Unceded Algonquin Anishinaabe Territories [OTTAWA], 23 August 2022:
Today’s agreement between Canadian Prime Minister Justin Trudeau and German Chancellor Olaf Scholz signals that the way forward for energy security is to accelerate the transition to renewables. After months of discussions focussed on East Coast liquified natural gas (LNG), the visit results in a welcome shift in rhetoric and focus towards green hydrogen. This is the work of tireless mobilizing by land defenders and civil society that pushed for a rapid, clear-sighted and climate-safe response to Europe’s energy needs. This mobilization will continue, to ensure this moment marks the beginning of a real just transition, rather than superficial change.
At a moment when the Canadian fossil fuel industry has been intensifying its lobbying efforts and instrumentalizing the invasion of Ukraine to promote fossil fuel expansion, the Canada-Germany Hydrogen Alliance offers a glimpse of economic opportunity and job creation beyond oil and gas. And, as Canada’s domestic “clean hydrogen” strategy continues to blur the lines between renewable and fossil-based hydrogen, the Canadian government has the chance to learn from Germany’s clear categorization and focus on green hydrogen. Canada must also ensure the funding committed through this agreement does not extend fossil fuel subsidies, and instead use public resources to support the expansion of renewable energy.
To meet Canada’s obligations, green hydrogen projects will have to respect Indigenous rights and sovereignty and go through the full environmental assessment process. Local communities must have a say in where projects go and the kind of community benefits they want.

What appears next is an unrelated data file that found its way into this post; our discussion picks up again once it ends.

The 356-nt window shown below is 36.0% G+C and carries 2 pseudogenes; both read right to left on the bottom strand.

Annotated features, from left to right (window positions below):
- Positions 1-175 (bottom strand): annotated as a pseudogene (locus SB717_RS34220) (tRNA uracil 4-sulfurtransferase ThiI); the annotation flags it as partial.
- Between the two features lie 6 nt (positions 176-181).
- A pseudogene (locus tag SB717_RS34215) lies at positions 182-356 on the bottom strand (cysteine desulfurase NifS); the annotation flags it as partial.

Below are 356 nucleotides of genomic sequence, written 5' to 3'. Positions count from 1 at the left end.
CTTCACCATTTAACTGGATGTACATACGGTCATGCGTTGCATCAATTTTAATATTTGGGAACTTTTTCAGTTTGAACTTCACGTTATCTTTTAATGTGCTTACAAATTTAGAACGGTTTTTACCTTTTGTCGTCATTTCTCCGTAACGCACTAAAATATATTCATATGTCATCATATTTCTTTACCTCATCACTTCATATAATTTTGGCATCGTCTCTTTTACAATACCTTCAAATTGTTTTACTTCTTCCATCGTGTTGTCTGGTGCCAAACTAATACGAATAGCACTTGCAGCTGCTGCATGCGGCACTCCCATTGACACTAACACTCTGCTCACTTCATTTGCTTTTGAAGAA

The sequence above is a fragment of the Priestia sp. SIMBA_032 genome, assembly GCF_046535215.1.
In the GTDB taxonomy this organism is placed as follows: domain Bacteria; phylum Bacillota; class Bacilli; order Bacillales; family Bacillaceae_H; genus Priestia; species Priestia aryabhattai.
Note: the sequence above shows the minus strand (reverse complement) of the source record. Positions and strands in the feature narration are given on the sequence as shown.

While this was not on the official agenda, Canadian and German business delegations did discuss LNG and gas-based hydrogen projects during the visit, and will undoubtedly continue lobbying for financial and regulatory favours in the coming weeks. Federal and provincial governments must build on the vision expressed in today’s declaration and resist industry pressure as new LNG infrastructure projects on the East Coast would come online far too late to help with Europe’s current needs, make us more vulnerable to climate losses and damages, violate Indigenous rights, and sabotage Canada’s climate commitments.
Caroline Brouillette, National Policy Manager, Climate Action Network – Réseau action climat Canada:
“The invasion of Ukraine has starkly illustrated the dangers of fossil fuel dependence. Canada and Germany just sent the much-needed signal that another way is possible, and desirable. The Canadian government must use this moment as a tipping point, and plan for a just transition to renewable energy across the economy – no more hiding between vague definitions of ‘clean’ energy that serve as cover for continued reliance on volatile, climate-destroying fuels.”
Jim Emberger, Spokesperson, New Brunswick Anti-Shale Gas Alliance:
“Agreements on truly green solutions are a welcome shift away from discussions that promoted fossil fuels, such as LNG, as Canada’s contribution to addressing Germany’s energy and climate challenges. The agreements are to be applauded. However, any doors that the Chancellor’s visit left open for the consideration of Atlantic coast LNG must be quickly and definitively closed, before they diminish and pervert the climate and energy advances just achieved. New fossil fuel projects are incompatible with any climate solution for Germany, Canada or the planet.”
Louise Comeau, Director Climate Change and Energy Solutions, Conservation Council of New Brunswick:
“We welcome the race toward a zero emissions economy. We need to run that race with fair rules of engagement for communities and companies. That requires strong government oversight. Liquefied natural gas is not a legitimate contestant in this race. It won’t cross the finishing line in time to help Germany or the planet.”